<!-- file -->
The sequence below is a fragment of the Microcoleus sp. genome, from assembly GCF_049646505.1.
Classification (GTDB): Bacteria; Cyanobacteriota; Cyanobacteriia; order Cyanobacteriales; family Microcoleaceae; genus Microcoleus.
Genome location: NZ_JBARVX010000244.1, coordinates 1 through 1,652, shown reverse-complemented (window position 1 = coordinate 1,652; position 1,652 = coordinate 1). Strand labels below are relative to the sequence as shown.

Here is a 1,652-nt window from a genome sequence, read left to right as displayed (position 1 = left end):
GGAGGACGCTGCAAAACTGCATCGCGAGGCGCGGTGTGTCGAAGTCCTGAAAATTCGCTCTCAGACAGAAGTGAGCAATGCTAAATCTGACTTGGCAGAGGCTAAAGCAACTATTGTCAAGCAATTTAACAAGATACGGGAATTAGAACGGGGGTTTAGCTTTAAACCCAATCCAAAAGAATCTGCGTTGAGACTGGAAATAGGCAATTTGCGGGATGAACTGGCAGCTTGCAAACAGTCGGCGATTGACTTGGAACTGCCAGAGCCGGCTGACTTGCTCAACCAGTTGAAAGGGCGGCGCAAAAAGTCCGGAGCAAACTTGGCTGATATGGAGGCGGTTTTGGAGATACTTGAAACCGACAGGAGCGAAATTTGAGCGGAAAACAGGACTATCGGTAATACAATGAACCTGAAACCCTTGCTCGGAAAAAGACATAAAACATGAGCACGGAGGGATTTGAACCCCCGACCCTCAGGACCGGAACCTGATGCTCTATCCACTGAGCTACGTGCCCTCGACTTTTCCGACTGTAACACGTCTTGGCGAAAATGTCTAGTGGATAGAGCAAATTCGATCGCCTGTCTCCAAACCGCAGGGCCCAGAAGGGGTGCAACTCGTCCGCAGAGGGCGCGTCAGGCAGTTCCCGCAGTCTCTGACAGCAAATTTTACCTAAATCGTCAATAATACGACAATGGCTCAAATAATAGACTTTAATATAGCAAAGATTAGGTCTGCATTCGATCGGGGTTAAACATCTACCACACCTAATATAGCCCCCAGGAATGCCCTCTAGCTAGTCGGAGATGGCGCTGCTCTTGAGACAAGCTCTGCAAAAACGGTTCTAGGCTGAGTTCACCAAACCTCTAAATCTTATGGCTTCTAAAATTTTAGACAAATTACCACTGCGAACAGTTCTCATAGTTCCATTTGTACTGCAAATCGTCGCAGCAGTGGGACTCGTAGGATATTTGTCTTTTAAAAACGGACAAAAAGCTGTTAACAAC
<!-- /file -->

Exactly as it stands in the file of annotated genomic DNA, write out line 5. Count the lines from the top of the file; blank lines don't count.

GGAGGACGCTGCAAAACTGCATCGCGAGGCGCGGTGTGTCGAAGTCCTGAAAATTCGCTCTCAGACAGAAGTGAGCAATGCTAAATCTGACTTGGCAGAGGCTAAAGCAACTATTGTCAAGCAATTTAACAAGATACGGGAATTAGAACGGGGGTTTAGCTTTAAACCCAATCCAAAAGAATCTGCGTTGAGACTGGAAATAGGCAATTTGCGGGATGAACTGGCAGCTTGCAAACAGTCGGCGATTGACTTGGAACTGCCAGAGCCGGCTGACTTGCTCAACCAGTTGAAAGGGCGGCGCAAAAAGTCCGGAGCAAACTTGGCTGATATGGAGGCGGTTTTGGAGATACTTGAAACCGACAGGAGCGAAATTTGAGCGGAAAACAGGACTATCGGTAATACAATGAACCTGAAACCCTTGCTCGGAAAAAGACATAAAACATGAGCACGGAGGGATTTGAACCCCCGACCCTCAGGACCGGAACCTGATGCTCTATCCACTGAGCTACGTGCCCTCGACTTTTCCGACTGTAACACGTCTTGGCGAAAATGTCTAGTGGATAGAGCAAATTCGATCGCCTGTCTCCAAACCGCAGGGCCCAGAAGGGGTGCAACTCGTCCGCAGAGGGCGCGTCAGGCAGTTCCCGCAGTCTCTGACAGCAAATTTTACCTAAATCGTCAATAATACGACAATGGCTCAAATAATAGACTTTAATATAGCAAAGATTAGGTCTGCATTCGATCGGGGTTAAACATCTACCACACCTAATATAGCCCCCAGGAATGCCCTCTAGCTAGTCGGAGATGGCGCTGCTCTTGAGACAAGCTCTGCAAAAACGGTTCTAGGCTGAGTTCACCAAACCTCTAAATCTTATGGCTTCTAAAATTTTAGACAAATTACCACTGCGAACAGTTCTCATAGTTCCATTTGTACTGCAAATCGTCGCAGCAGTGGGACTCGTAGGATATTTGTCTTTTAAAAACGGACAAAAAGCTGTTAACAAC